Some Great Thing . . .

Tomorrow we will have a day off. The official title for the holiday is Labor Day. I think I�m accurate when I say that most of us think, �Great, a day off from work!� In fact the holiday is supposed to celebrate the work we do and the value of our labor.

When we first meet socially, often one will ask the other, �So, What do you do?� Some answer with a great deal of detail and give a job description. Others sort of blow off the question, shrug and say, �I�m just a mill worker," or "just a housewife.�

The Apostle Paul was a tradesman, a home builder if you will. His official job description was �Tentmaker.� Remember, though, that many in his day lived in tents. The great Evangelist D.L. Moody was shoe salesman. Lydia, the woman who hosted Paul and his traveling companions when they began their ministry to Europe, was a business woman.

You are far more than what you do, and what you do to put food on the table for your family is a noble thing and a high calling. Just the other day, I had some dental work done. For over two hours I sat in the chair while the man with a drill expressed himself on my face. I found myself extremely grateful that he had sacrificed to take years of training (especially on the use of Novocaine!)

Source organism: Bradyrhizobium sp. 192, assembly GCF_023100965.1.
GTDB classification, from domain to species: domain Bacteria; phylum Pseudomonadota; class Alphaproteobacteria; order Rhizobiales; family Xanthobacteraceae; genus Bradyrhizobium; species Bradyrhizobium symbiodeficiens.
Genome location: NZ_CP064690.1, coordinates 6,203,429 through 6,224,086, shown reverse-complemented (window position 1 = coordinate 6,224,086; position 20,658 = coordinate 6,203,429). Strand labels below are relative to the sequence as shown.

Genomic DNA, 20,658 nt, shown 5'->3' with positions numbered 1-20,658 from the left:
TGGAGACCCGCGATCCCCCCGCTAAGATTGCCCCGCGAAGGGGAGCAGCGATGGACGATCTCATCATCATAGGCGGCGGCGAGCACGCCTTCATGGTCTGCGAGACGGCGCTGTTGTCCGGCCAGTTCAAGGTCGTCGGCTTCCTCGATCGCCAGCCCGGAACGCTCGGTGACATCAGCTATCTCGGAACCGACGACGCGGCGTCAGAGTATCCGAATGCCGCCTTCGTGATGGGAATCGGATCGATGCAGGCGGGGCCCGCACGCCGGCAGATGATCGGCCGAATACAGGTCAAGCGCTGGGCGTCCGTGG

Jesus said on a number of occasions that He was about his Father�s business, and that He had work to do. He also said, �The things that I do, even greater things shall you do because I go to the Father.� Paul says in Ephesians that there are works (good deeds) that we were created to do, that were prepared before the foundations of the world. Think about that for a minute. You and I have things that we were literally born to do!

So, this morning I want to preach on the subject, �Some Great Thing.� I picked that title because I think we all have a desire to do some great thing before we die. The rub comes when we try to decide what is great and what is insignificant.

Greatness in the eyes of God is entirely different than greatness in the eyes of men. Jesus� cousin John, in the eyes of King Herod, was some kind of wild, raving maniac who lived in the desert--a religious nut. Jesus would later say, �of all the children ever born, none is greater than John . . . yet he who is least in the kingdom of God is greater than he.�

Let�s talk today about the significance of what you do and who you are in the eyes of God, and thanks for what you do.

Pastor Jim
September 2, 2007

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